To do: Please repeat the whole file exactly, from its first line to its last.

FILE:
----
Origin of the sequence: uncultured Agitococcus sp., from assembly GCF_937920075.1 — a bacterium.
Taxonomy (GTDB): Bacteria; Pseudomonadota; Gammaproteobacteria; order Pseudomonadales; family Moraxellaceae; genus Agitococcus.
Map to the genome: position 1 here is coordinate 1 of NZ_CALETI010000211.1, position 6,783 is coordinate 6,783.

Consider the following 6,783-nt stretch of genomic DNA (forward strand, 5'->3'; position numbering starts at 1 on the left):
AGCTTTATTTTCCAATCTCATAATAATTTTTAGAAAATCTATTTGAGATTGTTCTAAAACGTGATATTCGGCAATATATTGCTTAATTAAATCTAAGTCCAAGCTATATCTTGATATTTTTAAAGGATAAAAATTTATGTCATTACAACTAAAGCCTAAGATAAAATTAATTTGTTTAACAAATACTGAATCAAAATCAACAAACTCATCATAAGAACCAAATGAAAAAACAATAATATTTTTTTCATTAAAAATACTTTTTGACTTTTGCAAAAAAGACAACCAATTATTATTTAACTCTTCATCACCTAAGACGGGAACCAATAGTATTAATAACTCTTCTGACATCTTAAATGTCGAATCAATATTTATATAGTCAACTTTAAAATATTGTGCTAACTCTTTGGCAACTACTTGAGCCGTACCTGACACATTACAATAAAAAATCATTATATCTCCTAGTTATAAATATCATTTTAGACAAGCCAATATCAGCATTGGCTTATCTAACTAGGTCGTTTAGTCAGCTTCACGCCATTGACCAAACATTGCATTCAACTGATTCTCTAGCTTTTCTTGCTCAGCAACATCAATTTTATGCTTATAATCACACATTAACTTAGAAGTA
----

Origin of the sequence: uncultured Agitococcus sp., from assembly GCF_937920075.1 — a bacterium.
Taxonomy (GTDB): Bacteria; Pseudomonadota; Gammaproteobacteria; order Pseudomonadales; family Moraxellaceae; genus Agitococcus.
Map to the genome: position 1 here is coordinate 1 of NZ_CALETI010000211.1, position 6,783 is coordinate 6,783.

Consider the following 6,783-nt stretch of genomic DNA (forward strand, 5'->3'; position numbering starts at 1 on the left):
AGCTTTATTTTCCAATCTCATAATAATTTTTAGAAAATCTATTTGAGATTGTTCTAAAACGTGATATTCGGCAATATATTGCTTAATTAAATCTAAGTCCAAGCTATATCTTGATATTTTTAAAGGATAAAAATTTATGTCATTACAACTAAAGCCTAAGATAAAATTAATTTGTTTAACAAATACTGAATCAAAATCAACAAACTCATCATAAGAACCAAATGAAAAAACAATAATATTTTTTTCATTAAAAATACTTTTTGACTTTTGCAAAAAAGACAACCAATTATTATTTAACTCTTCATCACCTAAGACGGGAACCAATAGTATTAATAACTCTTCTGACATCTTAAATGTCGAATCAATATTTATATAGTCAACTTTAAAATATTGTGCTAACTCTTTGGCAACTACTTGAGCCGTACCTGACACATTACAATAAAAAATCATTATATCTCCTAGTTATAAATATCATTTTAGACAAGCCAATATCAGCATTGGCTTATCTAACTAGGTCGTTTAGTCAGCTTCACGCCATTGACCAAACATTGCATTCAACTGATTCTCTAGCTTTTCTTGCTCAGCAACATCAATTTTATGCTTATAATCACACATTAACTTAGAAGTA